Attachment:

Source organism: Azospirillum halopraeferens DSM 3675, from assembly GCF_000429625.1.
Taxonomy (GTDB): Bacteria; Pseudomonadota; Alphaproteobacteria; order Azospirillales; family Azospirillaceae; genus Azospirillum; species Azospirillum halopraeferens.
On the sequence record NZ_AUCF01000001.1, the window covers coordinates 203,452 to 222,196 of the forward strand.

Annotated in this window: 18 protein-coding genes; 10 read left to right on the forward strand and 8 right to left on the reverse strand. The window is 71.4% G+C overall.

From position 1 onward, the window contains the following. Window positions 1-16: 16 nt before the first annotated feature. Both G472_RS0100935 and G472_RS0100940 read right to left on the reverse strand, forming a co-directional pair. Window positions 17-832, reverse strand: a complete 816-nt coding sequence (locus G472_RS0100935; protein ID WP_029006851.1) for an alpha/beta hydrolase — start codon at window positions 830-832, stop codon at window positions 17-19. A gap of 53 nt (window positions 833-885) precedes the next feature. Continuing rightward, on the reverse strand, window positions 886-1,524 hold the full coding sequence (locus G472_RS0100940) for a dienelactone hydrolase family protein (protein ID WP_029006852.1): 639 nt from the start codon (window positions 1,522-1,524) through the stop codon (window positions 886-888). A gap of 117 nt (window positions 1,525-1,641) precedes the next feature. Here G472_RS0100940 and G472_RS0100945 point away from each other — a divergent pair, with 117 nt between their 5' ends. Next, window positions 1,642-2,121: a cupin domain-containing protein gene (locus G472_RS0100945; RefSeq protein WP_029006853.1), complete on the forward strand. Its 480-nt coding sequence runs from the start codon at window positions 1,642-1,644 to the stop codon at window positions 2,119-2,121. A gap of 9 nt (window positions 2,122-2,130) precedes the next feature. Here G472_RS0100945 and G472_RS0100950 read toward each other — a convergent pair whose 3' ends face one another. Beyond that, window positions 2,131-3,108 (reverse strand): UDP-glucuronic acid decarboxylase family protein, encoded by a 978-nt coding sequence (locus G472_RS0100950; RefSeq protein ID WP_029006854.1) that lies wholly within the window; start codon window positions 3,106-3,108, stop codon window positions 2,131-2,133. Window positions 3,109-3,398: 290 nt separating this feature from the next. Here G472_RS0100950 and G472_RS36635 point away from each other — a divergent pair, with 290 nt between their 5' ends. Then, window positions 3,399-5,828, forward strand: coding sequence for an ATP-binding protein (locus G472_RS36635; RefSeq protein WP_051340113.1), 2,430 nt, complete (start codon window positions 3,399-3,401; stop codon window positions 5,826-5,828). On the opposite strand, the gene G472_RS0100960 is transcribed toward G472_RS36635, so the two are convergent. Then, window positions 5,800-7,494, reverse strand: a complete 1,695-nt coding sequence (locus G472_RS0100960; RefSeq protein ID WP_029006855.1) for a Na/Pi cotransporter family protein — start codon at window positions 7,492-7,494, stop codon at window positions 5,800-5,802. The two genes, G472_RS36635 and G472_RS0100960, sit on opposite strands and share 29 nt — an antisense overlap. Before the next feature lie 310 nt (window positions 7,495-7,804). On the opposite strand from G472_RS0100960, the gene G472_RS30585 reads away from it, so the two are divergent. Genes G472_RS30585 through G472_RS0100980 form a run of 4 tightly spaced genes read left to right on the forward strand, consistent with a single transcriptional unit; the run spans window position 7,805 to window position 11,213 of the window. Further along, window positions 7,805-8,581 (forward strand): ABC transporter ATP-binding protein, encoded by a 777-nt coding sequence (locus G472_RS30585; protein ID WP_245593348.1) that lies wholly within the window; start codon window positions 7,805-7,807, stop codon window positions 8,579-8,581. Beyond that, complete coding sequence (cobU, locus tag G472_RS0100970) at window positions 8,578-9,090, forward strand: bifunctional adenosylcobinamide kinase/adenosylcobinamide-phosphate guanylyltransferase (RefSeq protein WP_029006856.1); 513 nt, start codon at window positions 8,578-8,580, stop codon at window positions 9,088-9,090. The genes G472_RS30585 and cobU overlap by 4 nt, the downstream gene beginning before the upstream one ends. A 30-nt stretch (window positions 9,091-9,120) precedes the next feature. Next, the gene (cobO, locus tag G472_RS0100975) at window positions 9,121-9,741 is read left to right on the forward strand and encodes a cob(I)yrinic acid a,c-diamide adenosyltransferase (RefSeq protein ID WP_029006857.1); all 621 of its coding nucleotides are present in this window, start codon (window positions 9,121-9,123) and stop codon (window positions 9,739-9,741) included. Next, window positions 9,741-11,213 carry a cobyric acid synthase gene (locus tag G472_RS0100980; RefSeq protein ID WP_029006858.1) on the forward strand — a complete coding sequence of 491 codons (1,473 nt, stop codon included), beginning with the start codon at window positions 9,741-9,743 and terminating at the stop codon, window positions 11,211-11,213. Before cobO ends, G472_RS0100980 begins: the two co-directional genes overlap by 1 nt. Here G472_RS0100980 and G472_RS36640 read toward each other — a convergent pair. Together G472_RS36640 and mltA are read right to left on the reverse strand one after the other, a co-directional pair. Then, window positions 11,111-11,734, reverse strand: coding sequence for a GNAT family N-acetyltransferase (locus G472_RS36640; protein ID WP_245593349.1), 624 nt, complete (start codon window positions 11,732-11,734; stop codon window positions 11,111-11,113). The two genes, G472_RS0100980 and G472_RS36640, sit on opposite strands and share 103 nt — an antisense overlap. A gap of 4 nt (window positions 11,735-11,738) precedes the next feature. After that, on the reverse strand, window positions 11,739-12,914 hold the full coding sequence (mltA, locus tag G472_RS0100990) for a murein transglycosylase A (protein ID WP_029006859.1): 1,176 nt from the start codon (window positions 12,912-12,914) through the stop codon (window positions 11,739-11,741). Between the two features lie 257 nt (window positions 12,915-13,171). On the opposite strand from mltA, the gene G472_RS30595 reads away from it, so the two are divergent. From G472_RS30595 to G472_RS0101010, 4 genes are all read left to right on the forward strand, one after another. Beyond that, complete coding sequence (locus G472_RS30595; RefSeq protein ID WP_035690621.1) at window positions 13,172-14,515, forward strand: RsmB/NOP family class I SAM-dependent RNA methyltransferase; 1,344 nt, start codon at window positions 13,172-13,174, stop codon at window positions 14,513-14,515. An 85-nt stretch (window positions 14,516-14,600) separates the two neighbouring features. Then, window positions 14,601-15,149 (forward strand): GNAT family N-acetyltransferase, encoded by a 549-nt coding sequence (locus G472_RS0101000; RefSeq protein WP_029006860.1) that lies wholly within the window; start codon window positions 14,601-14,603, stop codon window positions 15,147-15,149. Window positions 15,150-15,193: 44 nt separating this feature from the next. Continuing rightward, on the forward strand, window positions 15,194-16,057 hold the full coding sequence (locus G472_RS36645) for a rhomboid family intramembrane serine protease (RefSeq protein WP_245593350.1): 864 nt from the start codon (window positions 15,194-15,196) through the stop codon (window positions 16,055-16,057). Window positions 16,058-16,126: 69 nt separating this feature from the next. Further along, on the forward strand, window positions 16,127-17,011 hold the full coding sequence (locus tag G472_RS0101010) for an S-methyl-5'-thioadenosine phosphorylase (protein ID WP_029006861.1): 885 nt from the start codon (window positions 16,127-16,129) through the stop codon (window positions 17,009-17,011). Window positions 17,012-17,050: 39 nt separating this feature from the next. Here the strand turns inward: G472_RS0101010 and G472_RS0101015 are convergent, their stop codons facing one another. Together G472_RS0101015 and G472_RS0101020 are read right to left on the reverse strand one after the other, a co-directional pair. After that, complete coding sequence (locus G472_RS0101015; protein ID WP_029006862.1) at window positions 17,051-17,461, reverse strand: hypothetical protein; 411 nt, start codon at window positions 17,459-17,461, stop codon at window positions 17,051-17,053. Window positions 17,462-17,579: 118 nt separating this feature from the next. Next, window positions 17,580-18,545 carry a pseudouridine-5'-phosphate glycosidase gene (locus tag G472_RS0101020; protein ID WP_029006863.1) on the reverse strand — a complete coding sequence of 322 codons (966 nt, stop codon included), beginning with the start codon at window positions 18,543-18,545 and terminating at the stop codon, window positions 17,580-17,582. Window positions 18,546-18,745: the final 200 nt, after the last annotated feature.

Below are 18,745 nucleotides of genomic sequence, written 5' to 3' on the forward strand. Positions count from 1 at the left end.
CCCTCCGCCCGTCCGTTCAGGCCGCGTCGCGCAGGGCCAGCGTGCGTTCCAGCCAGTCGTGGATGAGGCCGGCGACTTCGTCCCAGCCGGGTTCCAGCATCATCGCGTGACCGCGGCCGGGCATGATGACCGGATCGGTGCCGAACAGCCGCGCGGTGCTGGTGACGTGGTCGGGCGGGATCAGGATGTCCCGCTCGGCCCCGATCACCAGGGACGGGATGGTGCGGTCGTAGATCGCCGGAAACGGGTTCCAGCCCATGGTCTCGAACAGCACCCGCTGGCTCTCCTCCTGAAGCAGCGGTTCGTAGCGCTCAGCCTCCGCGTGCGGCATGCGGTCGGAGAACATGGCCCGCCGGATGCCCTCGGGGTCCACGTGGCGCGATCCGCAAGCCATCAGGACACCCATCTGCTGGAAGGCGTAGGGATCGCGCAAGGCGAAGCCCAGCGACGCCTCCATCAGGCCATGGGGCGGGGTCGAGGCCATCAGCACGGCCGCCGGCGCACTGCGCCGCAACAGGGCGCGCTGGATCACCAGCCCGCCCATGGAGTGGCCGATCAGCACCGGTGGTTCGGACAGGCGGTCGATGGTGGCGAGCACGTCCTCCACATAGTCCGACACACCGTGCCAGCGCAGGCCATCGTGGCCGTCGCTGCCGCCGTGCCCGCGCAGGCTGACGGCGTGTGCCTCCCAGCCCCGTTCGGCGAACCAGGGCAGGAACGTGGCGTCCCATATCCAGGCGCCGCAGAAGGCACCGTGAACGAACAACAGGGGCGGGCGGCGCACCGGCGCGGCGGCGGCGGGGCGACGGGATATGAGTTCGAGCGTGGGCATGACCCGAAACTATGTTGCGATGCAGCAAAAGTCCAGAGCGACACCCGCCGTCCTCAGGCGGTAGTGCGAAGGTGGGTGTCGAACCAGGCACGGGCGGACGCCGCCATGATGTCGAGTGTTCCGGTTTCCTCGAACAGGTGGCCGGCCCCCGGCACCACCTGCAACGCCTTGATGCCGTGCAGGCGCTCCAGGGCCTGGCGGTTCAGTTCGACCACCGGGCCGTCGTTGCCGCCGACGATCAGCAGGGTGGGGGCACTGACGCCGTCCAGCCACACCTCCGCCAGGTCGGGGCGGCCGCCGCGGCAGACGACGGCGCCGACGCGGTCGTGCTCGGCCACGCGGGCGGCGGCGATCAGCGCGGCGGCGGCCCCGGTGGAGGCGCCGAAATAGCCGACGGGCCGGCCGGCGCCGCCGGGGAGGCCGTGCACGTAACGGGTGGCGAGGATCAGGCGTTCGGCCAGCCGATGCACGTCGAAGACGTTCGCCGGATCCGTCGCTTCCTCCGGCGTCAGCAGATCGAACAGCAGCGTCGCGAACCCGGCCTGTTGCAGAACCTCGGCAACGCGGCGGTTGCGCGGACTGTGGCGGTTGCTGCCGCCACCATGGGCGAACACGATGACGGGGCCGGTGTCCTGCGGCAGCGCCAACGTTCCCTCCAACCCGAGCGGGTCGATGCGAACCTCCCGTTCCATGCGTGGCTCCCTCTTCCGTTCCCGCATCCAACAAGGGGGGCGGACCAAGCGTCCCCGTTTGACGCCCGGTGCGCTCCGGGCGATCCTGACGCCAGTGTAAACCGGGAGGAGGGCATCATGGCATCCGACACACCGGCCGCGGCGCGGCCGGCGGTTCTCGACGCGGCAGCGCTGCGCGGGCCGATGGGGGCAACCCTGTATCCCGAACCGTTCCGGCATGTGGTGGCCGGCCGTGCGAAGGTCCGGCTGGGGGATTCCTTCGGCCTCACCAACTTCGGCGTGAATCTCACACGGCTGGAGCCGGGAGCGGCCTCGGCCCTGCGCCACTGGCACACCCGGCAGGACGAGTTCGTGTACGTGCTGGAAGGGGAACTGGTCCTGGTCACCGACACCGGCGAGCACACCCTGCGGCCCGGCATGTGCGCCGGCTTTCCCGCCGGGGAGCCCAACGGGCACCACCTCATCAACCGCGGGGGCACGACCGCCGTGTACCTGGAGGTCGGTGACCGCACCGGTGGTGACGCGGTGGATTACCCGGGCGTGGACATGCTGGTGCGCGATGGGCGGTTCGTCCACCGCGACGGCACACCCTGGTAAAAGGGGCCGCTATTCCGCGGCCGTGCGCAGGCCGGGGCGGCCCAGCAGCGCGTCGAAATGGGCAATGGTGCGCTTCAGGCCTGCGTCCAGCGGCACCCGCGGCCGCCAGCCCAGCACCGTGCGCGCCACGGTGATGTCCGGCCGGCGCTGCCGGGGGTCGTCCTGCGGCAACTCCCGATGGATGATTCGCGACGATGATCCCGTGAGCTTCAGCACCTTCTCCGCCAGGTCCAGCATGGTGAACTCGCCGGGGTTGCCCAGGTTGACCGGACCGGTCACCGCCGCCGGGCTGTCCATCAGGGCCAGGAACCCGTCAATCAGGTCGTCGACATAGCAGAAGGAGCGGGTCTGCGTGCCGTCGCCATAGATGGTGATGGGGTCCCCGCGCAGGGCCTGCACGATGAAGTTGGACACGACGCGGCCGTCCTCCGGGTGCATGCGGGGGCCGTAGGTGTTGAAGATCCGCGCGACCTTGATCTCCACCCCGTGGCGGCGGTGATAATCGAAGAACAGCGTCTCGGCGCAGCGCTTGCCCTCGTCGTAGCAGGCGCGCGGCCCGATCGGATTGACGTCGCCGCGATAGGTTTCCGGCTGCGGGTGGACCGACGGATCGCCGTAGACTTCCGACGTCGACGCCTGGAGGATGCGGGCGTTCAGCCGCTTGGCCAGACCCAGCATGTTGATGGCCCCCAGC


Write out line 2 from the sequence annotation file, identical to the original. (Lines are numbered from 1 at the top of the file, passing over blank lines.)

Taxonomy (GTDB): Bacteria; Pseudomonadota; Alphaproteobacteria; order Azospirillales; family Azospirillaceae; genus Azospirillum; species Azospirillum halopraeferens.